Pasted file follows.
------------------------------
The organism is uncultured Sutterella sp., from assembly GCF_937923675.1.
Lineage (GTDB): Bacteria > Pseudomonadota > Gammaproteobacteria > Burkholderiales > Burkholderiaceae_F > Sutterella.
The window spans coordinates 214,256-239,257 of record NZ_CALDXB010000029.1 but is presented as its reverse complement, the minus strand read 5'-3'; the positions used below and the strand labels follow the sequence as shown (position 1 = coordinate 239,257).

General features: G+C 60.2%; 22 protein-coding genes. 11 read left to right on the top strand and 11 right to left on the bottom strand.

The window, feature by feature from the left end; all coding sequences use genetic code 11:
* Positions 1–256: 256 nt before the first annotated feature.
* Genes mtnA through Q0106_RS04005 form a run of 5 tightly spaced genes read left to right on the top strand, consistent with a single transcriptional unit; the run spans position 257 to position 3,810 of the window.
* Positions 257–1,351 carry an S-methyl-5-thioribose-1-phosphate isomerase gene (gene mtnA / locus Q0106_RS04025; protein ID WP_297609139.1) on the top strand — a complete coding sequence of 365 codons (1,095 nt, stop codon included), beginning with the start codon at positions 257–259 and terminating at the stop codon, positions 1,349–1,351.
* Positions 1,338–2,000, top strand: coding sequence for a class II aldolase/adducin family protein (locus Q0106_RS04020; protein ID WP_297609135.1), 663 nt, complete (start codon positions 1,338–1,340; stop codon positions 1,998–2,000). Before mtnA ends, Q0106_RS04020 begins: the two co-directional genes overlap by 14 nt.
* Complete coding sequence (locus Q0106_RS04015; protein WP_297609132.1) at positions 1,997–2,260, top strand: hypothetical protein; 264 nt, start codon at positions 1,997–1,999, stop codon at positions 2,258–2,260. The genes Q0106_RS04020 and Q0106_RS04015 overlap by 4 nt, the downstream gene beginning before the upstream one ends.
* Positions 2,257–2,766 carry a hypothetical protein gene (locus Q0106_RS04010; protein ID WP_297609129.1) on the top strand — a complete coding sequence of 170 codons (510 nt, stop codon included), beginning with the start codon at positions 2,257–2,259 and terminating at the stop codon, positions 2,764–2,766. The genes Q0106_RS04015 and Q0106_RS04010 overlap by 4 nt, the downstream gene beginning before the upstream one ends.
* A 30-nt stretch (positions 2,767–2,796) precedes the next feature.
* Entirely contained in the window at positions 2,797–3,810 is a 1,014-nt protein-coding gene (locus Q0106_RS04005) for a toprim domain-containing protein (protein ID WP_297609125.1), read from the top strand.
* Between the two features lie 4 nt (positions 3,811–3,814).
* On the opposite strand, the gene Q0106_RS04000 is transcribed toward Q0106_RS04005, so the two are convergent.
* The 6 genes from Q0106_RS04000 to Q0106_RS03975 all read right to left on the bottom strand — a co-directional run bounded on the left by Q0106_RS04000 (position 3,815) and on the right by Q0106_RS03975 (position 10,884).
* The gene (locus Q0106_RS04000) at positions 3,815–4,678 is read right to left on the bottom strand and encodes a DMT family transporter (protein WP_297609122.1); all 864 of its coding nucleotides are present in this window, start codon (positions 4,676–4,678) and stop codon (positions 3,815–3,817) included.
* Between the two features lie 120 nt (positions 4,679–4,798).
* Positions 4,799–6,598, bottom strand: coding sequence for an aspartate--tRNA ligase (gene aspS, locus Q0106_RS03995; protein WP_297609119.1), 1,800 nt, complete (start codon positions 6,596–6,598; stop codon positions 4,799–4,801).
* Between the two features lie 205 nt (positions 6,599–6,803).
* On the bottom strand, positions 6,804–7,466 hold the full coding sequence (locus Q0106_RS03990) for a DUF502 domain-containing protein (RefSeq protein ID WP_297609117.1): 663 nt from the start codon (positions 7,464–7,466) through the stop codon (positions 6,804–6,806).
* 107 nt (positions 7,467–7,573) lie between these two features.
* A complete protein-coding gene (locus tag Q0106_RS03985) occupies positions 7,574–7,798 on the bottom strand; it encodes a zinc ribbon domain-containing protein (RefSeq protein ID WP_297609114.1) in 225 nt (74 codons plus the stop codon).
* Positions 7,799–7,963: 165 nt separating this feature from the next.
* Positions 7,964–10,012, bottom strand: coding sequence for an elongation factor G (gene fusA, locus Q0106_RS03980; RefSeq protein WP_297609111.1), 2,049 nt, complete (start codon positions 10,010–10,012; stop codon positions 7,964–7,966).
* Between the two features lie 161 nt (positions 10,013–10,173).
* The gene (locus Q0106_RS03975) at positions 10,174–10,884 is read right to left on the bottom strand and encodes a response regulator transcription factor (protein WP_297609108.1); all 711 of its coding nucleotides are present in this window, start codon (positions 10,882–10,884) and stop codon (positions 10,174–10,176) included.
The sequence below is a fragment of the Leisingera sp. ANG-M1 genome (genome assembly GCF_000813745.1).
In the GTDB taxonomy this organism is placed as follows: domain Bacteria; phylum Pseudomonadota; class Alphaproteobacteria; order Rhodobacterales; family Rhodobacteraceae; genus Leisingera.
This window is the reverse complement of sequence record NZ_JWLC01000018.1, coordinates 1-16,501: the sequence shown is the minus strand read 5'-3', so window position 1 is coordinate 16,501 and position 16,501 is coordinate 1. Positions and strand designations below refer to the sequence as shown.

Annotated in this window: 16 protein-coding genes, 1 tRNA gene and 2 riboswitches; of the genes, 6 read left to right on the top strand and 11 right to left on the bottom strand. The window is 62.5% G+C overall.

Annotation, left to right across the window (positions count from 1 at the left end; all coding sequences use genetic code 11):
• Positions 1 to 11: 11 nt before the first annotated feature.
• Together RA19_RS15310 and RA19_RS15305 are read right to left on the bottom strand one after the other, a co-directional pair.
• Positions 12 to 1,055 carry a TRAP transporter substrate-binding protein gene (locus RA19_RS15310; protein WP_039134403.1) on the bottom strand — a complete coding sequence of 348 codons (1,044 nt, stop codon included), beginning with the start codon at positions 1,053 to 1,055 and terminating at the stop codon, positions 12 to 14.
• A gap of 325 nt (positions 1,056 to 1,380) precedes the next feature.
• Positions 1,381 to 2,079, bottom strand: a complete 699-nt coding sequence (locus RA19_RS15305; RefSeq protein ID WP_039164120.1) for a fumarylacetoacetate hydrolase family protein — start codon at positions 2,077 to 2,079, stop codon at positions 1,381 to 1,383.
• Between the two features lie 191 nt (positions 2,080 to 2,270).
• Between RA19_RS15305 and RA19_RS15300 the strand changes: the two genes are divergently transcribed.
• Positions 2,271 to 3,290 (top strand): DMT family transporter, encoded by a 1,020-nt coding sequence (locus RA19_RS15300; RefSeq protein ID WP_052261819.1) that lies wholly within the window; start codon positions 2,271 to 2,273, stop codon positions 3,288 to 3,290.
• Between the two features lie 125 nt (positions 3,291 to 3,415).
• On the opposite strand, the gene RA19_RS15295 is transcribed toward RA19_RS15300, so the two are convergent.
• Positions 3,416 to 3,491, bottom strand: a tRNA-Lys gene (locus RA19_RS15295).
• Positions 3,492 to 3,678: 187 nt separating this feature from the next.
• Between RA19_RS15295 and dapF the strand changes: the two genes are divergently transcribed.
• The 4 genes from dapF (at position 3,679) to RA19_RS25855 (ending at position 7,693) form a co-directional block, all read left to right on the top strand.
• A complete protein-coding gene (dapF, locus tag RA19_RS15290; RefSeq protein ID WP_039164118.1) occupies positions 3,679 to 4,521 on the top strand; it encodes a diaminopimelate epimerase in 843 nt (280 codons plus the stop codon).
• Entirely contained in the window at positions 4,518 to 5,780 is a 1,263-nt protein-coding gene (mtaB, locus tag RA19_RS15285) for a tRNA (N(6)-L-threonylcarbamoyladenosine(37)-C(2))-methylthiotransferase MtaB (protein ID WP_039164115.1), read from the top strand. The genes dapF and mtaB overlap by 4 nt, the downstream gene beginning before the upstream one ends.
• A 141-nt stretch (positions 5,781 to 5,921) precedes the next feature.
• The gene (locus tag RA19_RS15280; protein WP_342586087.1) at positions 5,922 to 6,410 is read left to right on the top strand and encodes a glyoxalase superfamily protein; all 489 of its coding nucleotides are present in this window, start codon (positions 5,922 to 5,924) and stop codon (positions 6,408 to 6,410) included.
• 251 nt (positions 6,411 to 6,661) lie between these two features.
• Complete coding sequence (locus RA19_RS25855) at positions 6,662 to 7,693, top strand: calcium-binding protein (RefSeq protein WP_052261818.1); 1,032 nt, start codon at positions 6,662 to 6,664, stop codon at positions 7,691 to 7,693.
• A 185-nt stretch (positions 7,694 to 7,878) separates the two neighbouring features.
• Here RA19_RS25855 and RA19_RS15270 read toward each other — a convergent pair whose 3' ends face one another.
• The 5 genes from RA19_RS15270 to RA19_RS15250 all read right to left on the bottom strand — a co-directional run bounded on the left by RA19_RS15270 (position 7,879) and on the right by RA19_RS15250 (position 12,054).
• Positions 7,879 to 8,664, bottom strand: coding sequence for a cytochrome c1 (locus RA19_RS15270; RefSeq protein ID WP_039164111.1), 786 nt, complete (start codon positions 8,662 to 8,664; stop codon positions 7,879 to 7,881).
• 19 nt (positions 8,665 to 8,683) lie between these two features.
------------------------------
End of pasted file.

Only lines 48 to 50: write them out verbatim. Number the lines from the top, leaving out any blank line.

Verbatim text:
• Entirely contained in the window at positions 4,518 to 5,780 is a 1,263-nt protein-coding gene (mtaB, locus tag RA19_RS15285) for a tRNA (N(6)-L-threonylcarbamoyladenosine(37)-C(2))-methylthiotransferase MtaB (protein ID WP_039164115.1), read from the top strand. The genes dapF and mtaB overlap by 4 nt, the downstream gene beginning before the upstream one ends.
• A 141-nt stretch (positions 5,781 to 5,921) precedes the next feature.
• The gene (locus tag RA19_RS15280; protein WP_342586087.1) at positions 5,922 to 6,410 is read left to right on the top strand and encodes a glyoxalase superfamily protein; all 489 of its coding nucleotides are present in this window, start codon (positions 5,922 to 5,924) and stop codon (positions 6,408 to 6,410) included.